As I strike out on this venture to read through the TCCP with all of you, my darling colleagues, I realize now, in this second humble installment, what a huge elephant I have promised to eat. For example, the next section I want to dive into is Art. 1.05. “Rights of the Accused.” Oh gosh. That’s a lot. Even in Texas, apparently, the accused have a lot of rights. Even the first sentence has a lot to unpack: “In all criminal prosecutions the accused shall have a speedy public trial by an impartial jury.” We have to pick something to focus on here. I pick the speedy part.
Speedy trials have come to mean something entirely different in Texas than they did when they were first invented. Back in the Day (and by “day” I mean 1166 AD, specifically the Assize of Clarendon), trials had to be held within a few days of the person being arrested. To be totally fair, “trials” were also a bit easier to organize back then, requiring mostly a large vat of boiling water into which the hand of the accused person was plunged, then wrapped in bandages for an additional three days and then examined by a priest who determined if the hand was infected or not. If the wounds were infected, the person was guilty. This is about as fair a system as has ever been invented and, frankly, I’d probably take my chances with the vat of boiling water if I was ever given the option of that or to sit in the county jail for 20 months or so months awaiting trial, but I digress.
Texas actually used to have what most other states have, which is a speedy trial act that required the state to be ready for trial within a set amount of time after “the commencement of a criminal case.” In Texas, this meant that the state had 120 days to get ready for a felony, barring exceptional circumstances. In my humble experience in other jurisdictions with similarly strict day requirements, there are always exceptional circumstances. In Meshell v. State, 739 S.W.2d 246, the CCA declared that the Texas Speedy Trial Act violated the separation of powers doctrine, and that the legislature couldn’t tell the DA how long it would take to get ready for trial. That’s disappointing, especially for Meshell himself, whose lawyers didn’t argue that his case was a federal or state constitutional speedy trial violation. So, when the act was struck down, he hadn’t preserved any error for review and ended up with a conviction (lesson: OMG CONSTITUTIONALIZE YOUR OBJECTIONS).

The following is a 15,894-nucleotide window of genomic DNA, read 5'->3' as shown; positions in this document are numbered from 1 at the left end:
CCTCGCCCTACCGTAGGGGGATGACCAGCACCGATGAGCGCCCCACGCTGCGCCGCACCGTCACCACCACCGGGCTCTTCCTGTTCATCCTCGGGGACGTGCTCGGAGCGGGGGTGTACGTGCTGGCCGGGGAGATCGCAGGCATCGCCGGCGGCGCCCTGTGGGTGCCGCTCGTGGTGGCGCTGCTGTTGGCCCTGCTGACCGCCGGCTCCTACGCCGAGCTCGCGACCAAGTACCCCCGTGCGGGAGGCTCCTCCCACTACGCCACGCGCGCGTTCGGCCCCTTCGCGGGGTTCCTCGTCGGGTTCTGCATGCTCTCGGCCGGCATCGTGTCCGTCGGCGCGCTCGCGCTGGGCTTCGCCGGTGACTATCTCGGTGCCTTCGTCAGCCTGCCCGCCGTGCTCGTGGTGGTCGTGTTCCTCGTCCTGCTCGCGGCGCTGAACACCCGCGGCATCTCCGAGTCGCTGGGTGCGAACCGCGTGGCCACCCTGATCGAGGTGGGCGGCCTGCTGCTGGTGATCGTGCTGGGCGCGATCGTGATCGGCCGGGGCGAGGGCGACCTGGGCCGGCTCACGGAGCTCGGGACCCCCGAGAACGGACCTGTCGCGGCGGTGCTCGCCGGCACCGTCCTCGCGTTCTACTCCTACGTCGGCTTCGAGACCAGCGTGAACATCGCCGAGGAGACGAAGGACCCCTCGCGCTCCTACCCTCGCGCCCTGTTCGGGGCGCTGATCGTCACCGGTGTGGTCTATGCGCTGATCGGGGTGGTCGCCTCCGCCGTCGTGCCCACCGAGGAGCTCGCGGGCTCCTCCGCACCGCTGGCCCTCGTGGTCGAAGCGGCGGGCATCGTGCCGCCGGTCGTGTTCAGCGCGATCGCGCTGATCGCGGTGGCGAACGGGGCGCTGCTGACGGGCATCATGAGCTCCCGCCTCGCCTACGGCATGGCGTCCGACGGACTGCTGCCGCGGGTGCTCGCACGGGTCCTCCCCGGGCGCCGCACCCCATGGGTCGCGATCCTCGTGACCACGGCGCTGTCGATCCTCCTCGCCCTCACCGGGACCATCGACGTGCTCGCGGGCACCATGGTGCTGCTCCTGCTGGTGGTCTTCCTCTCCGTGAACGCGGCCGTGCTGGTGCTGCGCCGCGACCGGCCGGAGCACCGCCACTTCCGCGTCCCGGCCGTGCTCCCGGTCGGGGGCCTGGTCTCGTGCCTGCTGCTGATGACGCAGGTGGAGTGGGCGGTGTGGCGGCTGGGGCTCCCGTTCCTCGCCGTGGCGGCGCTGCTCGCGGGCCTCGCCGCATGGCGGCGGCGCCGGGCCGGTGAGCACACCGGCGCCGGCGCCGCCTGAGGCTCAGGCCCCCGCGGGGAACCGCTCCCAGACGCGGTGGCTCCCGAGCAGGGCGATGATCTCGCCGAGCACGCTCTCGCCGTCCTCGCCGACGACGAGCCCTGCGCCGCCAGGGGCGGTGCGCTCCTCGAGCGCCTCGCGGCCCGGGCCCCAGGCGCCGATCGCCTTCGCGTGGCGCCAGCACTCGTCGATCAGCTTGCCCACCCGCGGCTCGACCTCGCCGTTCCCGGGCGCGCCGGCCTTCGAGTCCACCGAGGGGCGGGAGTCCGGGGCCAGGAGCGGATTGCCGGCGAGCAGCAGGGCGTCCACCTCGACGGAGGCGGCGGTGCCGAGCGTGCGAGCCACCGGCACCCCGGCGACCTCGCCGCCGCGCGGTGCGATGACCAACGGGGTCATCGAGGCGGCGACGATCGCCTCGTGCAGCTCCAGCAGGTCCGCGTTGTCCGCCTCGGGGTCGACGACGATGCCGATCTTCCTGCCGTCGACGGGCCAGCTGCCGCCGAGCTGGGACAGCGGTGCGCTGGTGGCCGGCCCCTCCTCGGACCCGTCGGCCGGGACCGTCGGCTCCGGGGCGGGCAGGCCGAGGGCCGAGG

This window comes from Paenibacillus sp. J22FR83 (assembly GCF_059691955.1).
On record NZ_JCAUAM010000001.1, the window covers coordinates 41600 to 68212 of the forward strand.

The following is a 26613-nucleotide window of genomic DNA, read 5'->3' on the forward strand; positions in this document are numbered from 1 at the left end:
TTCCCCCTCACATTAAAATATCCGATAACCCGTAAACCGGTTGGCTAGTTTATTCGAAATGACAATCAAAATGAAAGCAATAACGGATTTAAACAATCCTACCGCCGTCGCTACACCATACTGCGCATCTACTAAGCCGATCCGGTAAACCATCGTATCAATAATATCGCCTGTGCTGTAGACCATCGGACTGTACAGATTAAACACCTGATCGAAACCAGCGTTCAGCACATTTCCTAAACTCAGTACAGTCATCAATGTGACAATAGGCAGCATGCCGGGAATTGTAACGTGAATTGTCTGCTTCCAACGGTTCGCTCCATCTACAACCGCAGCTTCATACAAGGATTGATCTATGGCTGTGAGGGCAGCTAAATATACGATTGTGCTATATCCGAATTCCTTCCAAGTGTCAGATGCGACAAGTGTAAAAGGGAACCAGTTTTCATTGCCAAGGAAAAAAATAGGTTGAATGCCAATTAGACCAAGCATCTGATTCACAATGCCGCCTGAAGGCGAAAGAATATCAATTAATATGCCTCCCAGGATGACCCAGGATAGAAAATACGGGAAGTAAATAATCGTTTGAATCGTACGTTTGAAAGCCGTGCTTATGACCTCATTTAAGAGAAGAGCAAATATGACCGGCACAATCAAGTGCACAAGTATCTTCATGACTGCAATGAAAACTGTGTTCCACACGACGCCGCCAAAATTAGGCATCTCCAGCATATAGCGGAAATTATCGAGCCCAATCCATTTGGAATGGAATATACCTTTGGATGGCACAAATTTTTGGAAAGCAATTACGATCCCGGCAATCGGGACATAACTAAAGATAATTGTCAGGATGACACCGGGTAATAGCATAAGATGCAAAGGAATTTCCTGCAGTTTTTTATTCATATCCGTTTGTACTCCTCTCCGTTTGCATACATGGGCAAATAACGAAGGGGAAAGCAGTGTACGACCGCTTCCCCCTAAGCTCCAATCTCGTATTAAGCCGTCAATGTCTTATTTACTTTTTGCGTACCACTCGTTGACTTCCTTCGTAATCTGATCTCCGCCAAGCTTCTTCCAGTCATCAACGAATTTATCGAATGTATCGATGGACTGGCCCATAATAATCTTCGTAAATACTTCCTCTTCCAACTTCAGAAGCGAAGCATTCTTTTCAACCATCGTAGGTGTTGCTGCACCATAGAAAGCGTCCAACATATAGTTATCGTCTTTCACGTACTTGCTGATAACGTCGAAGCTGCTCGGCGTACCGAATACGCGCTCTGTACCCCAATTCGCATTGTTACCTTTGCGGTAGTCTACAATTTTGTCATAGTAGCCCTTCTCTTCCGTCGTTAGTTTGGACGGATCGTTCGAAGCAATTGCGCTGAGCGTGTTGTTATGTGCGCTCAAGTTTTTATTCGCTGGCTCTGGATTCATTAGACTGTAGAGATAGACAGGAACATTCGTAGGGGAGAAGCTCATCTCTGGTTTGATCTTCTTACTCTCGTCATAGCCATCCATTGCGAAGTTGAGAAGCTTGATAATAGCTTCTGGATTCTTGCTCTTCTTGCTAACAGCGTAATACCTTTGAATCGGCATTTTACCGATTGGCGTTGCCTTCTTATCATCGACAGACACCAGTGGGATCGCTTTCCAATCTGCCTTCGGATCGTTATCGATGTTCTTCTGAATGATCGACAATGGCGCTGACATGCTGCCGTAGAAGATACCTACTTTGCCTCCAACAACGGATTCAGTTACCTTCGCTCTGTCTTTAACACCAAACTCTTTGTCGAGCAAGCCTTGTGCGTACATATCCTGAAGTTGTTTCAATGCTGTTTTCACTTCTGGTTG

So now where does that leave us? What do we get when we get a speedy trial? Answer: Not much. We get SCOTUS’s Barker v. Wingo factors for the court to consider once the delay gets long enough to qualify as “presumptively prejudicial” (the length of delay, reason for the delay, assertion of the right, and prejudice to the accused). How long is long enough to be considered “presumptively prejudicial?” Cantu v. State, 253 S.W. 3d 273, tells us that it’s more than four months but definitely 17 months. Everything else is up for interpretation.
So, much like life itself, we are challenged to sift through a morass of meaninglessness and come up with meaning for ourselves. I would contend that it is good practice in appropriate cases to: (1) Demand in writing a speedy trial at the beginning of a case; (2) refuse to agree to resets – make the state request it, write on the reset that you’re signing as to service only, not agreeing, etc; (3) flesh out your prejudice (yeah, it’s prejudicial if a material witness dies, but you can’t show what they would have testified to if you never interviewed them); and (4) move to dismiss for speedy trial violations.